GE Aviation has developed a high-bypass turbofan engine exclusively for the Boeing 777X. It is 10% more fuel efficient than the GE90 and although it is the biggest jet engine, it is however not as powerful as its predecessor. The engines size allows it to be more efficient and less noisy compared to the GE90.
The core of a turbofan engine is surrounded by a fan. In a high-bypass engine, most of the incoming air goes through the fan blades, around the engine, where it’s velocity is increased then fired back out. So it “Bypasses” the engine. The rest of the air goes through the core engine where it is mixed with fuel, lit up then expelled through a nozzle. Therefore the higher the bypass ratio, the more fuel efficient the engine is. Even though this can be achieved by increasing the size of the engine inlet (resulting in longer blades), the weight of the engine should then be minimised without affecting its ability to handle increased temperatures. Basically, the engine needs to be constructed using huge, lightweight, heat resistant engine components.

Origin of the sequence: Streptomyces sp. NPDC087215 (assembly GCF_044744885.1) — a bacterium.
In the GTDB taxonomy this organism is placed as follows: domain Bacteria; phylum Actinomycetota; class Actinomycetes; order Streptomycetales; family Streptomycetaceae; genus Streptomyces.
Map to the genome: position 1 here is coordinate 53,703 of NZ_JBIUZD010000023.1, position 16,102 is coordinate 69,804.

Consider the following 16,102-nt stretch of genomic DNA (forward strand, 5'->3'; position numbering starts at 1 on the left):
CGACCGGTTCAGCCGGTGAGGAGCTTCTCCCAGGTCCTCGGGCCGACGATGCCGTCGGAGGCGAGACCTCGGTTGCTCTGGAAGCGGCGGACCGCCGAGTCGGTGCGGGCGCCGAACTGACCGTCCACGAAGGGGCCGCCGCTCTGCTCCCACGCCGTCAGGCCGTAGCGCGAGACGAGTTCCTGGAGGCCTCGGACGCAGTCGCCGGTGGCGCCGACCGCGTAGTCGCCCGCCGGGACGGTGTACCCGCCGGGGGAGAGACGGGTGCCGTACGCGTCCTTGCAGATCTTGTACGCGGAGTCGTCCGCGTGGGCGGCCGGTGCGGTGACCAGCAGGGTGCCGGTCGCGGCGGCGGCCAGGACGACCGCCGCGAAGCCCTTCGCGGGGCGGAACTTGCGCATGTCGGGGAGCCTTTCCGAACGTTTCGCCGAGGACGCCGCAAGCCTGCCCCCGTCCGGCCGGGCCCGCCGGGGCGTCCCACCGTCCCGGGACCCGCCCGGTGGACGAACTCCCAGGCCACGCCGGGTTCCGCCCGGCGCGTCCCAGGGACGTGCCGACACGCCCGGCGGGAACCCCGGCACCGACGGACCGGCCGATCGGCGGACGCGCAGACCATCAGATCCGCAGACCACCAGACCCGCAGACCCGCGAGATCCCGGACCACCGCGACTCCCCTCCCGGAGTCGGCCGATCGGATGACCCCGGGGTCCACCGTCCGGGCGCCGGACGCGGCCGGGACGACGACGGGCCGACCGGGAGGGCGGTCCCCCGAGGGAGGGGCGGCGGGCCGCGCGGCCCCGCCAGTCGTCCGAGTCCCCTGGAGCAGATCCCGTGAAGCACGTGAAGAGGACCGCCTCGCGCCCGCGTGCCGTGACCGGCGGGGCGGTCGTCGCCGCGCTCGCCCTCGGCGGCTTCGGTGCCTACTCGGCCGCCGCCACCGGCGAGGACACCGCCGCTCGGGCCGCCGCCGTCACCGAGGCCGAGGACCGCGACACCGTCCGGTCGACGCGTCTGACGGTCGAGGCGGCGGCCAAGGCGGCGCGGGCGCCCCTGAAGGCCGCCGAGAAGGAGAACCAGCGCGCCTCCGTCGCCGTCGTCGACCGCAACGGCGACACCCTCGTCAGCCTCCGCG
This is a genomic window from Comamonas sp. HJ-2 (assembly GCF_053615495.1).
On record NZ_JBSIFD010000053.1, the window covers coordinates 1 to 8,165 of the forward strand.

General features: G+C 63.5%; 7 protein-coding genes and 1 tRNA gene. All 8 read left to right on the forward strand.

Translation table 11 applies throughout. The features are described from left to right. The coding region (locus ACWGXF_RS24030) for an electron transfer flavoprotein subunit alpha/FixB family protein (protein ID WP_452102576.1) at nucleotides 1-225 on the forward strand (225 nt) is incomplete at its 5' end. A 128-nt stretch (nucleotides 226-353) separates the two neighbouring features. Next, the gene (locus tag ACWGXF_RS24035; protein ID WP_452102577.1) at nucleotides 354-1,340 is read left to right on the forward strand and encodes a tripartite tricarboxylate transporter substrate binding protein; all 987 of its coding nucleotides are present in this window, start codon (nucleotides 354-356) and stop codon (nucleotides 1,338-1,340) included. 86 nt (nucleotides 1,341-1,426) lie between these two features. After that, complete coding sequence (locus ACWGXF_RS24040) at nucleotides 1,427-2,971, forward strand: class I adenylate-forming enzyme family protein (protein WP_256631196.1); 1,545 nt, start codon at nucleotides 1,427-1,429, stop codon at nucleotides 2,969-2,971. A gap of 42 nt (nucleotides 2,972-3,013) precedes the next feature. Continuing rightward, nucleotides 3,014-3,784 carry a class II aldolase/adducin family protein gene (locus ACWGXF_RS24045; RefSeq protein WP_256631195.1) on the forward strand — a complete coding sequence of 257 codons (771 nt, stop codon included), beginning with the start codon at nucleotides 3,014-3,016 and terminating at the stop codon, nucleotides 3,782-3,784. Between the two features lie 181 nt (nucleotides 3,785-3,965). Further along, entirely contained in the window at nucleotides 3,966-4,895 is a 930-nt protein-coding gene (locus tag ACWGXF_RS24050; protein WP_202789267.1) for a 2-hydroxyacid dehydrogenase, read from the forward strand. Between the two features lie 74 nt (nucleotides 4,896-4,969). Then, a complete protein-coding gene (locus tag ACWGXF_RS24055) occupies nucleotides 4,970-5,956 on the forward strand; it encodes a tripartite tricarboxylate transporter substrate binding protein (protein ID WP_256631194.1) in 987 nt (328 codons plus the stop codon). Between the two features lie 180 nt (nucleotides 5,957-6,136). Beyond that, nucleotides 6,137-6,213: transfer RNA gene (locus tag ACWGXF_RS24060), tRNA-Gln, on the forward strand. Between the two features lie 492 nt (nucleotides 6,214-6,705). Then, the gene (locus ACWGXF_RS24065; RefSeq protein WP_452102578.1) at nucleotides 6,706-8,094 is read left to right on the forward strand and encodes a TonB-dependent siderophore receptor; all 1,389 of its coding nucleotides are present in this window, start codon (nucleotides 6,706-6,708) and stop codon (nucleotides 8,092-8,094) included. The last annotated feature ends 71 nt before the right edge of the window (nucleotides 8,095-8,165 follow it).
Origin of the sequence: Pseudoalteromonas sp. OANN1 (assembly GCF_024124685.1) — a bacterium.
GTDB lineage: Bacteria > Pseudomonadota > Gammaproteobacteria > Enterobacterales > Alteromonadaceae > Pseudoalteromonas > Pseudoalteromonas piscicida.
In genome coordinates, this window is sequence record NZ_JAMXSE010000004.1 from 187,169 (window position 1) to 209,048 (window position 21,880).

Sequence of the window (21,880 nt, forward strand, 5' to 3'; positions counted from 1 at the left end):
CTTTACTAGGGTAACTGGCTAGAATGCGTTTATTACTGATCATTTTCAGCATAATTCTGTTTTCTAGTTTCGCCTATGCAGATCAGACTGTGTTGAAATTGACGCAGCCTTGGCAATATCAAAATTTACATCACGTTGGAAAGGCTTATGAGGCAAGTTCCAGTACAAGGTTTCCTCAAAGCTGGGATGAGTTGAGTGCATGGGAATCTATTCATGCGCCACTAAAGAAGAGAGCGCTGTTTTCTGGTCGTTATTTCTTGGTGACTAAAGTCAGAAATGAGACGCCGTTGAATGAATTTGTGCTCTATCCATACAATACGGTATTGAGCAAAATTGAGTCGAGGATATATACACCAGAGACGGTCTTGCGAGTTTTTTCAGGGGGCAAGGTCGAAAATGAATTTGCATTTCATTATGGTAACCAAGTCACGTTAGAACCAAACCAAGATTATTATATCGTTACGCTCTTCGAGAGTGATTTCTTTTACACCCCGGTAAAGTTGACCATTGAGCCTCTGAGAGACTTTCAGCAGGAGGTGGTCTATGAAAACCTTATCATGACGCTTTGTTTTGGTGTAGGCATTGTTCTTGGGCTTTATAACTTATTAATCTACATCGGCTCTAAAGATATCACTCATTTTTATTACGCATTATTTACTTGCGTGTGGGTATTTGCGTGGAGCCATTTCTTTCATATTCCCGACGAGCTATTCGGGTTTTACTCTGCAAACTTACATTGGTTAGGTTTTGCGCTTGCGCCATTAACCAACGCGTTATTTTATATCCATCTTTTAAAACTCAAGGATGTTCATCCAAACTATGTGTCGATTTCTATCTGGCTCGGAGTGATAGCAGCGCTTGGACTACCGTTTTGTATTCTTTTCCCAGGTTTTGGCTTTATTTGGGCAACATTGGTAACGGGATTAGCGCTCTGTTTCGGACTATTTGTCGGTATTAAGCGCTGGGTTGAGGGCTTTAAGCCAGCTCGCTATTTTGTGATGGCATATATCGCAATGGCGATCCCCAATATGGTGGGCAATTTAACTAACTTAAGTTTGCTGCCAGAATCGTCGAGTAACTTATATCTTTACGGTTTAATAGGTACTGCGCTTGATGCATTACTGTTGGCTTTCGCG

To achieve this, GE designed an engine with a fan that is 3.35m in diameter, has 16 fourth generation carbon fibre fan blades (6 less than the GE90) with a fan case using composite materials. They made use of 3D printed components and, for heat resistance, they used ceramic matrix composite materials in the combustor and turbine. The engine can generate 100000 pounds of thrust and has a bypass ratio of 10:1.
Not only is the GE9x the biggest engine in the world, it is also the most fuel efficient engine GE has ever produced.
Images sourced from ge.com.